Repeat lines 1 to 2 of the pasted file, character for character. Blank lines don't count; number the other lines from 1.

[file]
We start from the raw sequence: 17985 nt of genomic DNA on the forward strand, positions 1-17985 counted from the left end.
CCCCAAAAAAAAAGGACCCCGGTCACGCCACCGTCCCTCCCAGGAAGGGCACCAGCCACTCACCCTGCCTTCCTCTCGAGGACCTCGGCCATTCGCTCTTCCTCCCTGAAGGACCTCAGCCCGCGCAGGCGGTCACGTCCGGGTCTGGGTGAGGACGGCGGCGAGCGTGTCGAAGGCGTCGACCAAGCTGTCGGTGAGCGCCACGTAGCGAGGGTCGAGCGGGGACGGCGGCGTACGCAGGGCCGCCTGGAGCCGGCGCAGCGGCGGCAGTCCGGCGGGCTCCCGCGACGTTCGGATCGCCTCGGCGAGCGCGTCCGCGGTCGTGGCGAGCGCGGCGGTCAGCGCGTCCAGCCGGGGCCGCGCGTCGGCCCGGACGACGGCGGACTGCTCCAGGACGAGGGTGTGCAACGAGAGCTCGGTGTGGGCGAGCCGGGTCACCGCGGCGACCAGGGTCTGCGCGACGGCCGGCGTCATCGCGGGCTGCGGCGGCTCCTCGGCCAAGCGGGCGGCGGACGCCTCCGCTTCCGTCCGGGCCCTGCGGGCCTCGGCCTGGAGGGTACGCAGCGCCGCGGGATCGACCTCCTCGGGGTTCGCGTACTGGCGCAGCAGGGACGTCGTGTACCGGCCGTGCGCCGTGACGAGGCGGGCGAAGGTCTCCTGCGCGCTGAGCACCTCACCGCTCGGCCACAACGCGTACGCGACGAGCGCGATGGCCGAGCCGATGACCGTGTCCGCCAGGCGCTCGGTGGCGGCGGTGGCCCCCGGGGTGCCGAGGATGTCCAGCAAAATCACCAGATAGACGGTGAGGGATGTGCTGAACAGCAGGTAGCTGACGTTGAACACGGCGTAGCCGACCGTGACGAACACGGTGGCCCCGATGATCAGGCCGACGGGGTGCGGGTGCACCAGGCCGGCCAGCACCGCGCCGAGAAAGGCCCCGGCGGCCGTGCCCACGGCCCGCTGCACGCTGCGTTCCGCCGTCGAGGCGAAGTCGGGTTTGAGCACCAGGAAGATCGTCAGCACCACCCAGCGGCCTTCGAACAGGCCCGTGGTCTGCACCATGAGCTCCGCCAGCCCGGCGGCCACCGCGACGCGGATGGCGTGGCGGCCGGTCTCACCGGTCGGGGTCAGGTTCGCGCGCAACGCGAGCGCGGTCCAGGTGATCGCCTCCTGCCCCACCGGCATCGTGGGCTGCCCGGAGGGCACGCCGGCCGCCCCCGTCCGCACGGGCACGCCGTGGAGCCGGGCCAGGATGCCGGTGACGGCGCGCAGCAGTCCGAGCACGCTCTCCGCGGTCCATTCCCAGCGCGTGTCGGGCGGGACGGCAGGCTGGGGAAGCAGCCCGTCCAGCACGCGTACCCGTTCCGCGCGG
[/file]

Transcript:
We start from the raw sequence: 17985 nt of genomic DNA on the forward strand, positions 1-17985 counted from the left end.
CCCCAAAAAAAAAGGACCCCGGTCACGCCACCGTCCCTCCCAGGAAGGGCACCAGCCACTCACCCTGCCTTCCTCTCGAGGACCTCGGCCATTCGCTCTTCCTCCCTGAAGGACCTCAGCCCGCGCAGGCGGTCACGTCCGGGTCTGGGTGAGGACGGCGGCGAGCGTGTCGAAGGCGTCGACCAAGCTGTCGGTGAGCGCCACGTAGCGAGGGTCGAGCGGGGACGGCGGCGTACGCAGGGCCGCCTGGAGCCGGCGCAGCGGCGGCAGTCCGGCGGGCTCCCGCGACGTTCGGATCGCCTCGGCGAGCGCGTCCGCGGTCGTGGCGAGCGCGGCGGTCAGCGCGTCCAGCCGGGGCCGCGCGTCGGCCCGGACGACGGCGGACTGCTCCAGGACGAGGGTGTGCAACGAGAGCTCGGTGTGGGCGAGCCGGGTCACCGCGGCGACCAGGGTCTGCGCGACGGCCGGCGTCATCGCGGGCTGCGGCGGCTCCTCGGCCAAGCGGGCGGCGGACGCCTCCGCTTCCGTCCGGGCCCTGCGGGCCTCGGCCTGGAGGGTACGCAGCGCCGCGGGATCGACCTCCTCGGGGTTCGCGTACTGGCGCAGCAGGGACGTCGTGTACCGGCCGTGCGCCGTGACGAGGCGGGCGAAGGTCTCCTGCGCGCTGAGCACCTCACCGCTCGGCCACAACGCGTACGCGACGAGCGCGATGGCCGAGCCGATGACCGTGTCCGCCAGGCGCTCGGTGGCGGCGGTGGCCCCCGGGGTGCCGAGGATGTCCAGCAAAATCACCAGATAGACGGTGAGGGATGTGCTGAACAGCAGGTAGCTGACGTTGAACACGGCGTAGCCGACCGTGACGAACACGGTGGCCCCGATGATCAGGCCGACGGGGTGCGGGTGCACCAGGCCGGCCAGCACCGCGCCGAGAAAGGCCCCGGCGGCCGTGCCCACGGCCCGCTGCACGCTGCGTTCCGCCGTCGAGGCGAAGTCGGGTTTGAGCACCAGGAAGATCGTCAGCACCACCCAGCGGCCTTCGAACAGGCCCGTGGTCTGCACCATGAGCTCCGCCAGCCCGGCGGCCACCGCGACGCGGATGGCGTGGCGGCCGGTCTCACCGGTCGGGGTCAGGTTCGCGCGCAACGCGAGCGCGGTCCAGGTGATCGCCTCCTGCCCCACCGGCATCGTGGGCTGCCCGGAGGGCACGCCGGCCGCCCCCGTCCGCACGGGCACGCCGTGGAGCCGGGCCAGGATGCCGGTGACGGCGCGCAGCAGTCCGAGCACGCTCTCCGCGGTCCATTCCCAGCGCGTGTCGGGCGGGACGGCAGGCTGGGGAAGCAGCCCGTCCAGCACGCGTACCCGTTCCGCGCGG